It’s time for making and remaking of India, an ancient rainbow civilisation transforming into a modern nation and an emerging powerhouse that is spawning a new narrative of renaissance, resurgence and renewal. The India Story is back in global circulation, as his ongoing trip to Europe shows. The IMF and the World Bank have already predicted that India’s economic growth will surpass that of China’s by 2016-2017, a prognosis that has been reinforced by Asian Development Bank and other trend-trackers.
The Economist has encapsulated this new mood of ‘India Optimism’ in its recent cover story entitled “A chance to fly.” The prestigious British magazine says India has a rare opportunity to become the world’s most dynamic big economy,” but adds on a cautionary note: “The potential is there; the question has always been whether it can be unleashed.”
If the potential of 1.2 billion people of India and their surging dreams has to be realised, the Modi government in India will have to walk the talk on second-generation economic reforms (and it is already doing so by going ahead with crucial reforms in a host of areas, including raising the FDI cap in insurance and telecom). But the success of the India story in the coming months and years will also depend on how New Delhi leverages its growing global stature and harnesses its external relationships and multiple strategic partnerships through smart diplomacy to stimulate an Indian renaissance.
Make in India
Diplomacy is the art of the possible. If successful and effective diplomacy is about reigniting the spark in old relationships, winning new friends, breaking new grounds, and shaping the outcomes in the international arena to promote the country’s enlightened national interests and development, then the 11-month old Narendra Modi government scores high as it surges ahead with “a new vision and new vigour,” dovetailing diplomacy and development to fructify the potential of the India story.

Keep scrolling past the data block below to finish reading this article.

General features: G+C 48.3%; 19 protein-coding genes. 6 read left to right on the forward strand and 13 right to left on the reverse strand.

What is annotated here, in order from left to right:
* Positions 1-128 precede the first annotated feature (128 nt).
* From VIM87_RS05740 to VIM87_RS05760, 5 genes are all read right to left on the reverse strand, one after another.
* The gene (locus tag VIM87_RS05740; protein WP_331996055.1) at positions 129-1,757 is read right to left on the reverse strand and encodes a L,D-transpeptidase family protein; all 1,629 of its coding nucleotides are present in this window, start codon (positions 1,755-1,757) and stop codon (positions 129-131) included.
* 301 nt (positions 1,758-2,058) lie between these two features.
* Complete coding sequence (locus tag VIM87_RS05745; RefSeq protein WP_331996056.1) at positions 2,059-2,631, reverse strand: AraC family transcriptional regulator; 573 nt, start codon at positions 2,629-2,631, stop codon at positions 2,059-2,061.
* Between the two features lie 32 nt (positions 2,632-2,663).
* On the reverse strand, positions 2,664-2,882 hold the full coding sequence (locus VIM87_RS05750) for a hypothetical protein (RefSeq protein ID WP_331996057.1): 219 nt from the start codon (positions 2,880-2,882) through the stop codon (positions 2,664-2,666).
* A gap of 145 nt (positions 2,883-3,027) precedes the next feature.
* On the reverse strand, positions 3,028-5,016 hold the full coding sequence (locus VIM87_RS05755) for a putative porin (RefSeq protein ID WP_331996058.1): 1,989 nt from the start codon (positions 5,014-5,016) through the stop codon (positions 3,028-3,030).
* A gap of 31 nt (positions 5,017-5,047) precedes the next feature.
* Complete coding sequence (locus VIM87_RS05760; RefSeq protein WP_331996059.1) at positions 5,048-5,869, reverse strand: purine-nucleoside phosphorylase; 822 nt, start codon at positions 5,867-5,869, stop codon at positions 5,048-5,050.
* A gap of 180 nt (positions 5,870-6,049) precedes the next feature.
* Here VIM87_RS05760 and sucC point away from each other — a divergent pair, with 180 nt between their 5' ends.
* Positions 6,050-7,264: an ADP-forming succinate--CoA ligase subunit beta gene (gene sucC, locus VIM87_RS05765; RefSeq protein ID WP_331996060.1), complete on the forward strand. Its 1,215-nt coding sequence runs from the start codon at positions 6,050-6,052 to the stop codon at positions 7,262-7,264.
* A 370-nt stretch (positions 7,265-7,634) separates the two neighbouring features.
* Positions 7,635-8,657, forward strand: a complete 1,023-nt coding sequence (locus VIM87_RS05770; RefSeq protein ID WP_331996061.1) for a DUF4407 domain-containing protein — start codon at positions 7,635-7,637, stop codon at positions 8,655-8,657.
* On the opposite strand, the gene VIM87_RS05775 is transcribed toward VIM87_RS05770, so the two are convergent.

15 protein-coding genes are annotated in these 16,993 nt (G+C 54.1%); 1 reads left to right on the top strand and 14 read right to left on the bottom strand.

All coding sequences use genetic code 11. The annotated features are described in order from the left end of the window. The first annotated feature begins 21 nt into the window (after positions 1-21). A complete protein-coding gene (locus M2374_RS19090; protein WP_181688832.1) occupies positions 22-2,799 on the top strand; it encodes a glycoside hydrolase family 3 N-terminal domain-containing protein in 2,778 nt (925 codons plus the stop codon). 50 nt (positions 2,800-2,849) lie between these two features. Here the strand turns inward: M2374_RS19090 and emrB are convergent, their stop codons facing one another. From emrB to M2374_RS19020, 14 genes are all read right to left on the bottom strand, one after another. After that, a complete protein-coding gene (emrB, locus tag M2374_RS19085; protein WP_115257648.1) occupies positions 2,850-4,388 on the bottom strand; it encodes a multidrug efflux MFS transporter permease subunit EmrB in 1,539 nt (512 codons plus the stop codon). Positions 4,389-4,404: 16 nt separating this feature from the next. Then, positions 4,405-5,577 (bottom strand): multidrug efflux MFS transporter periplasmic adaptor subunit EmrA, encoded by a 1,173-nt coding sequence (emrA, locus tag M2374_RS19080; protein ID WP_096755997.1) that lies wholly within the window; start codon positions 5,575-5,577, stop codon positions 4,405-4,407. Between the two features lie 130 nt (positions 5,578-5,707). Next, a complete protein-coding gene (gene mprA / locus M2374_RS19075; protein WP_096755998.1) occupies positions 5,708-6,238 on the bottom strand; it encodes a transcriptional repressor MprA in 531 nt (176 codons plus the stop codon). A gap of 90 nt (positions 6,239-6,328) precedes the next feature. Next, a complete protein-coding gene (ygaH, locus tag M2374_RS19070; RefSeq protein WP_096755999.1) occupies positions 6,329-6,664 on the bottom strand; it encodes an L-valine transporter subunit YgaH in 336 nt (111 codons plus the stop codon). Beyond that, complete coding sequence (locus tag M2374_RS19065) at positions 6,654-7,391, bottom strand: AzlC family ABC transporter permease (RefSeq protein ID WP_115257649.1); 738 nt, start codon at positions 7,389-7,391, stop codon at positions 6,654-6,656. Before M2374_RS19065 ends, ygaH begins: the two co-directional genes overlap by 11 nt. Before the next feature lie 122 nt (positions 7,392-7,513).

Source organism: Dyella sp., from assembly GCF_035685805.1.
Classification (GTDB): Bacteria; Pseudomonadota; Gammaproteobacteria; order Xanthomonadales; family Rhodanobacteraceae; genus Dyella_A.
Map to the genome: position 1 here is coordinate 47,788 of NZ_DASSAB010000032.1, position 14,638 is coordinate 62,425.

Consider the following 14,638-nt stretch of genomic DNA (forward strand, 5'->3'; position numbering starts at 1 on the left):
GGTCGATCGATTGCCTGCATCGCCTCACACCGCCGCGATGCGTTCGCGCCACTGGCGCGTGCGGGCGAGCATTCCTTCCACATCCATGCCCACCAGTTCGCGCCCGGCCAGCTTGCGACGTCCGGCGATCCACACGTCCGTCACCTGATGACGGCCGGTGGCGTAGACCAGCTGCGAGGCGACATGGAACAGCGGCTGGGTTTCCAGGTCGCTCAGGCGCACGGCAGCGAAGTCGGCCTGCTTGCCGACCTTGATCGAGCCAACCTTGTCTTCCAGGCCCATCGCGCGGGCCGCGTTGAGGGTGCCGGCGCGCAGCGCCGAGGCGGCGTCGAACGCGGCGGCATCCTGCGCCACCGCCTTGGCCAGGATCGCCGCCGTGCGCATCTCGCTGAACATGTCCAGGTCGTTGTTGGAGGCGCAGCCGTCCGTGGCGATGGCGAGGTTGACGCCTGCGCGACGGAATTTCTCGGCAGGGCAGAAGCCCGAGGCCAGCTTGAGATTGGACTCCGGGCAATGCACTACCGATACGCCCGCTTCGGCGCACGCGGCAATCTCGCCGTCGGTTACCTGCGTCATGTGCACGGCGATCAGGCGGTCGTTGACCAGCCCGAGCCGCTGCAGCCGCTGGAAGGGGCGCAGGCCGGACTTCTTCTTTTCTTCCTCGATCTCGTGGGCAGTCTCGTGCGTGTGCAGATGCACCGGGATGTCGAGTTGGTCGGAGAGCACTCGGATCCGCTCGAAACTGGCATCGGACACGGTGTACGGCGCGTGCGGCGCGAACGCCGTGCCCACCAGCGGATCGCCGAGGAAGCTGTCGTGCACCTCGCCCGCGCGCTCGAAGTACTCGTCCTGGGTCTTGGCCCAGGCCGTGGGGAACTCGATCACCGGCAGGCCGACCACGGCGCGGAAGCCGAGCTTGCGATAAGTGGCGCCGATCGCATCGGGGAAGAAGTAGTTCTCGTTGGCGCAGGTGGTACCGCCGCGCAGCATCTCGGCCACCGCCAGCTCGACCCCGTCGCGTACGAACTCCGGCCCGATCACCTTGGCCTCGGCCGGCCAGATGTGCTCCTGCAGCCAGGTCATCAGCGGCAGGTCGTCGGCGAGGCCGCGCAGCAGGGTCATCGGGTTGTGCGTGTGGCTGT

‘Diplomacy for Development’ could fittingly serve as the overarching frame for India’s foreign policy thrusts under the Modi government. If one were to sift through cross-cutting themes during Prime Minister Modi’s foreign travels in the last few months from Tokyo and New York to Port Louis and Colombo, some strands stand out. First, the Make in India campaign, which was launched last year, has emerged as the centerpiece of India’s multifarious engagements with countries around the world. The campaign is designed to build and bolster domestic industrial base for manufacturing and to raise the share of manufacturing in the country’s GDP. It’s underpinned by the premise that India can fly only when it is supported by robust indigenous manufacturing base and capabilities.
In the military sphere, the Make in India has acquired a new traction. Policy paralysis that had crippled the procurement process under an overcautious and diffident defence minister under the previous government has given way to concrete decisions: the government has liberalized FDI in defence and is also looking to regularize middlemen to fast-track procurement. In external defence engagements, the new dispensation is looking to deepen the template of co-production and co-development with its key partners, including the US, Russia, France and Israel.
Smart Cities, Smart Diplomacy
Second, the Smart Cities project has acquired a powerful resonance in the country’s foreign policy outreach and underlines once again that foreign policy is increasingly about boosting domestic capacities and capabilities. Ever since Mr Modi declared his mission to build 100 smart cities in India, he has been proactively seeking support of India’s key partners, including the US, Japan, Singapore, China and Australia, in shaping this project which has the revolutionary potential to transform the urban landscape of India. In this area, the government has scored some successes. Japan has agreed to help develop the scared city of Varanasi into a smart eco-friendly city. India and the US have already signed agreements on the US companies deploying their expertise and technologies to help transform Allahabad, Ajmer and Visakhapatnam into smart cities. The agreement involves the US partnering in the transformation of the three cities as a knowledge partner in the areas of traffic management, solid waste management, garbage disposal, and water storage.